We’ve previously espoused the benefits of utilizing Collaborative Law for divorce in a two-part blog Q&A session on collaborative divorce that you can read by clicking here. However, did you know that the collaborative legal method can be applied to numerous aspects of family law aside from just the actual divorce?
Whether you used collaborative law, litigation, mediation, or some other method to obtain your original divorce agreement, collaborative law can be used to resolve just about any other family-related legal dispute as well, assuming the circumstances are right.
Divorce modifications in particular are well-suited to the collaborative legal method.
A divorce modification is any change to your original divorce settlement. When you reach your original settlement, most families will have a set of strict rules to which they must adhere regarding custody, child support, spousal support, visitation, etc. However, as they say, the only constant in life is change.
When the circumstances in your life change and certain aspects of your original divorce settlement are no longer reasonable or applicable, you may need to update that settlement to suit your new needs and situation.
Parenting plans in particular generally require the most updating, and potentially even overhauling, to keep up with your changing life.
Some of the situations for which you may need to modify your divorce settlement could include:
- Significant increase or decrease in income
- Changing jobs
- Moving away
- Severe illness or accident
- New financial needs of children not covered in original settlement (college, etc.)
- Change of heart by custodial parent on custody or visitation with the other parent
- And much more
In such situations, one parent may request that the other one agree to modify the terms of the original divorce. When both parents agree on the changes, the modification is relatively painless, and the court will likely grant the change in the original divorce orders. When the parents disagree, things can get much more complex.
It is when there are disputed elements of a modification that collaborative law can help. All of the same benefits inherent in a collaborative divorce will also apply to a collaborative modification, including achieving a more equitable resolution since both parents will work together, potentially with expert advisors, to reach a solution that works for both sides. This is usually far better than battling the dispute out in court, and working only towards your own ends and goals rather than considering the needs of each party.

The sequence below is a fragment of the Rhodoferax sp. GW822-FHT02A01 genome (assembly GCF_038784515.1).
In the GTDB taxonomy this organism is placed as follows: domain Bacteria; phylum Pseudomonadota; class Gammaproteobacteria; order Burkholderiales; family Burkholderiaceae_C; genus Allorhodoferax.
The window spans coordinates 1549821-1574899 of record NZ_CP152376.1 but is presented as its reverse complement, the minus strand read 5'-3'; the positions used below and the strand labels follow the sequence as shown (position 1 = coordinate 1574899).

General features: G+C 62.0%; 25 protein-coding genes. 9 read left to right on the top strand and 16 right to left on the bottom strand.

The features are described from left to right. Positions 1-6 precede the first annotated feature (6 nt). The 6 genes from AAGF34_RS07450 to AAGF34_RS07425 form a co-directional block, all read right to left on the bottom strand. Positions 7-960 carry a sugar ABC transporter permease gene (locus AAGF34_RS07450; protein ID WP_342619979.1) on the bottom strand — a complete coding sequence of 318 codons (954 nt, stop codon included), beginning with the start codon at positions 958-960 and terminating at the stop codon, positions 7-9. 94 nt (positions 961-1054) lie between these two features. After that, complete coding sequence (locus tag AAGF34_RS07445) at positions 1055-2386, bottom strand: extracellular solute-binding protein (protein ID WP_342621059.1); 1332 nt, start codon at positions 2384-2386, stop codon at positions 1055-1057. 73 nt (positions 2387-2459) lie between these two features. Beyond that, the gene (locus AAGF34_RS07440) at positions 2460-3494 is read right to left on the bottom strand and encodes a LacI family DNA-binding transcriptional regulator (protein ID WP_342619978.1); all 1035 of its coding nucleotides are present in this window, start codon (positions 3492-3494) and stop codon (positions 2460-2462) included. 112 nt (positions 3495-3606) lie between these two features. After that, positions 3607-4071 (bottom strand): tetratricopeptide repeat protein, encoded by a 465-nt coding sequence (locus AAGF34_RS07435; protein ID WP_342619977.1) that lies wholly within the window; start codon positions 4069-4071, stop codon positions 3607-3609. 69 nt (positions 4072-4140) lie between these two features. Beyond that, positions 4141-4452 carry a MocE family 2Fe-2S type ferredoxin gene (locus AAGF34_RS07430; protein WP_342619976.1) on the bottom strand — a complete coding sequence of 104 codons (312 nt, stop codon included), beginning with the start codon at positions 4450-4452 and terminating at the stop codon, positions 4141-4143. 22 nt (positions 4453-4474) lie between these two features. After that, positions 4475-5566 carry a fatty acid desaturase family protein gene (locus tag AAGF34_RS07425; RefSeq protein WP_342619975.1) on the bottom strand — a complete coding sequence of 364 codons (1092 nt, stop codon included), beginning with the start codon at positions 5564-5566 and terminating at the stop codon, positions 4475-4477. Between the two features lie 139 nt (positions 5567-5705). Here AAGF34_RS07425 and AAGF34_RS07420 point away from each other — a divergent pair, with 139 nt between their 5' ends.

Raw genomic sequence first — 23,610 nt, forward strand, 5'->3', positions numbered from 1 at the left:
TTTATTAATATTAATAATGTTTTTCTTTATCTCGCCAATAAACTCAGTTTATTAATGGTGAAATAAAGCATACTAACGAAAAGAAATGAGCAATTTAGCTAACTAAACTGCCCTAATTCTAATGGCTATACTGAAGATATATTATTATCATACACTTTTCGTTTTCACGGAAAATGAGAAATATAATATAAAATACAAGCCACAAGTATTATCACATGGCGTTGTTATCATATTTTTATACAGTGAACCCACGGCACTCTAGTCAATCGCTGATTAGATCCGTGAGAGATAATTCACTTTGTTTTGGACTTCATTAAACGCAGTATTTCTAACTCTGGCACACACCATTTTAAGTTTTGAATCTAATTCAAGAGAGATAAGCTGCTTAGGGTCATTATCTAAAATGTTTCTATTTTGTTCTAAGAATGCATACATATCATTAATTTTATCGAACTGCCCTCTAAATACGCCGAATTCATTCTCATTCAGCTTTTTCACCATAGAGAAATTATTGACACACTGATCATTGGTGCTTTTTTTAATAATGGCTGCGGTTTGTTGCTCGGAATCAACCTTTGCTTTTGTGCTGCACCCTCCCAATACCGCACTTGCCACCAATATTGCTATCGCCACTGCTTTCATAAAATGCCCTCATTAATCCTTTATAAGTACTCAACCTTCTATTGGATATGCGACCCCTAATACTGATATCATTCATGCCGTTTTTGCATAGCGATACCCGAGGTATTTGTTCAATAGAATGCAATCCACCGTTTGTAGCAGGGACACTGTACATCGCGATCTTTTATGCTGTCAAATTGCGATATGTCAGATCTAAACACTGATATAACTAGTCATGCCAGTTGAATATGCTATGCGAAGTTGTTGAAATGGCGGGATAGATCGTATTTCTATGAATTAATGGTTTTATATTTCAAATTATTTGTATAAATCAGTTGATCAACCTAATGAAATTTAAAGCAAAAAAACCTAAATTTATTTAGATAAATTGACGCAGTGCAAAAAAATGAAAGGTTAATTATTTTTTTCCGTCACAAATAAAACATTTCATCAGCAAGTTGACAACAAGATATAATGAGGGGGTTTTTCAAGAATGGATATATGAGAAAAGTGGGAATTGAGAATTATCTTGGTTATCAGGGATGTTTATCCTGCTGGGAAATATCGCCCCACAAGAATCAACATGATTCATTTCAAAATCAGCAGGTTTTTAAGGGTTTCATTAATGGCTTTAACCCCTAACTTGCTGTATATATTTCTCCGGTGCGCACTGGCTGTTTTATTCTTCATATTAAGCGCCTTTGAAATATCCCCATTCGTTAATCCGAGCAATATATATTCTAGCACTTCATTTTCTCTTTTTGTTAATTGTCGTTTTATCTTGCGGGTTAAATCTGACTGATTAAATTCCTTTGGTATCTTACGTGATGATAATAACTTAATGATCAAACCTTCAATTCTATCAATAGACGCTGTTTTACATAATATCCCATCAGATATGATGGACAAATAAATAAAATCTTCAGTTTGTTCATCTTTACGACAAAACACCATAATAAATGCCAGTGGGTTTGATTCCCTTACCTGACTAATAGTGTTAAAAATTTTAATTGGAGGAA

Your children in particular will benefit from utilizing collaborative law to resolve a modification dispute. Everyone knows divorce is incredibly hard on children, and if you take your modification dispute to open court and litigation you will likely be forced to drag your children through it along with you, reopening old wounds and even creating new traumas.
The collaborative legal method can help many families achieve a more reasonable and amicable divorce modification by removing the threat of litigation and giving parents the opportunity to privately work together to figure out a solution that will benefit each of them. Keep in mind, however, that collaborative law is not perfect for every situation. For example, if you are in need of an emergency modification because of danger to your children from the other parent, you will probably need to use more aggressive tactics.
If you need to modify your original divorce orders and you would like to learn more about how collaborative law can help, contact the Law Office of Kenneth J. Levey today. We can guide you throughout the collaborative process, and assist you in other methods of achieving a modification. Give us a call today.